his or her information, the user has an expectation that this information
will remain private (Hodge, 2006). This differs from e-mail, where the sender
intends the information to be sent to a specific individual, although this
information too can be accessed by others. Lindsay (2007) warns students
that anything they post online is public and cannot be assumed private.
Understanding privacy as it relates to social networking sites requires
understanding how personal information may be shared and the intent of
sharing it. Reszmierski and Ferencz (1997) spoke of privacy as an individual’s
right to control personal information. Much of the information posted
in a profile is in fact personal information that the individual willingly posts
to the site. Meredith (2006) stated that when an individual shares information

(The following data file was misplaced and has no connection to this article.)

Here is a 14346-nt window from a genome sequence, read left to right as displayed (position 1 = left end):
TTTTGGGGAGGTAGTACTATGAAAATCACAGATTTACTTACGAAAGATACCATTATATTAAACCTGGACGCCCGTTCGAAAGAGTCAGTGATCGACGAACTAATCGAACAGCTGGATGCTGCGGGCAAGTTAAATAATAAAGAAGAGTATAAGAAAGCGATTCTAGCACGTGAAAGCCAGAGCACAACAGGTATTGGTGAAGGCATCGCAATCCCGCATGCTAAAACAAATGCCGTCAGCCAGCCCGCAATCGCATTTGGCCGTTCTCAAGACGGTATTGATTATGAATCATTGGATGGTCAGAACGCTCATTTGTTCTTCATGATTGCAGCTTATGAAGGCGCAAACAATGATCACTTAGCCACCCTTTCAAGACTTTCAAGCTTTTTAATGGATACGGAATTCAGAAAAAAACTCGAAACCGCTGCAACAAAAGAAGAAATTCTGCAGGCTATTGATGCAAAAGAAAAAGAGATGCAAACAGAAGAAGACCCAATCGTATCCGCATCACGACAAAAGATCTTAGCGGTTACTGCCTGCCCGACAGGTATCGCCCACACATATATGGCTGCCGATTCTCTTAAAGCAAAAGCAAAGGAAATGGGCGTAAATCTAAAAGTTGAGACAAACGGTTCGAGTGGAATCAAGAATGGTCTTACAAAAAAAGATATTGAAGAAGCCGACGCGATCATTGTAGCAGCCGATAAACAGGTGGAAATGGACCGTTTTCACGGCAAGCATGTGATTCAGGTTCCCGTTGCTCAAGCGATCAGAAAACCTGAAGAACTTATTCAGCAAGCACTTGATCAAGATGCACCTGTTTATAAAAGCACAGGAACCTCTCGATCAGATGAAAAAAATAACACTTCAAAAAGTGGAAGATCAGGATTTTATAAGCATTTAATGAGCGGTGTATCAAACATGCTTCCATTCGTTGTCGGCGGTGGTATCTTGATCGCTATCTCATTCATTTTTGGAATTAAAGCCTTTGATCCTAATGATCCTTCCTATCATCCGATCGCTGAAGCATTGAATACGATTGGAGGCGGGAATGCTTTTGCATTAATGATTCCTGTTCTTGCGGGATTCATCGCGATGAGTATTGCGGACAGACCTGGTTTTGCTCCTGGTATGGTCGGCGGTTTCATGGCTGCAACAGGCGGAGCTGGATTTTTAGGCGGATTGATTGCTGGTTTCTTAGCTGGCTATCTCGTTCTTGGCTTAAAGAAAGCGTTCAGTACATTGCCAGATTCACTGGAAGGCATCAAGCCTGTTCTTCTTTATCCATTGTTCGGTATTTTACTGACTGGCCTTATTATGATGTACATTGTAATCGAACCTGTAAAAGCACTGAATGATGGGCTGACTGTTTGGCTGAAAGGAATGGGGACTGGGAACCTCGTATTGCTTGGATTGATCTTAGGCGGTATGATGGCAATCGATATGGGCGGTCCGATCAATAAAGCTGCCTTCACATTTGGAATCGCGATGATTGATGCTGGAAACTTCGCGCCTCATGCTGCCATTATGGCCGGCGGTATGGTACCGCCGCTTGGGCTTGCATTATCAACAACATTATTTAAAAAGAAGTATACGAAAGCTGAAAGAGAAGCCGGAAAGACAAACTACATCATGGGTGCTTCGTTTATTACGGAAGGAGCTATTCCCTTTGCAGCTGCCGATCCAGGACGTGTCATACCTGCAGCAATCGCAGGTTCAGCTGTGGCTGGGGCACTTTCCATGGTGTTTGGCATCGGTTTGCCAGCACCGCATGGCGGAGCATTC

on a social networking site, he or she is sharing that information
with the rest of the world even if the intent was to share with only a select
group of people. It appears that people become sensitive about their privacy
when they feel that they are being exposed.
Individuals feel that it is within their rights under the First Amendment
to post information on a social networking site (Hodge, 2006). The First
Amendment does protect an individual’s right to speak, write, and gather
freely so far as it does not cause harm or incite violence (Verga, 2007). An
interesting dichotomy exists when students believe what they have written
is private and protected when in reality it is neither (Hodge, 2006). An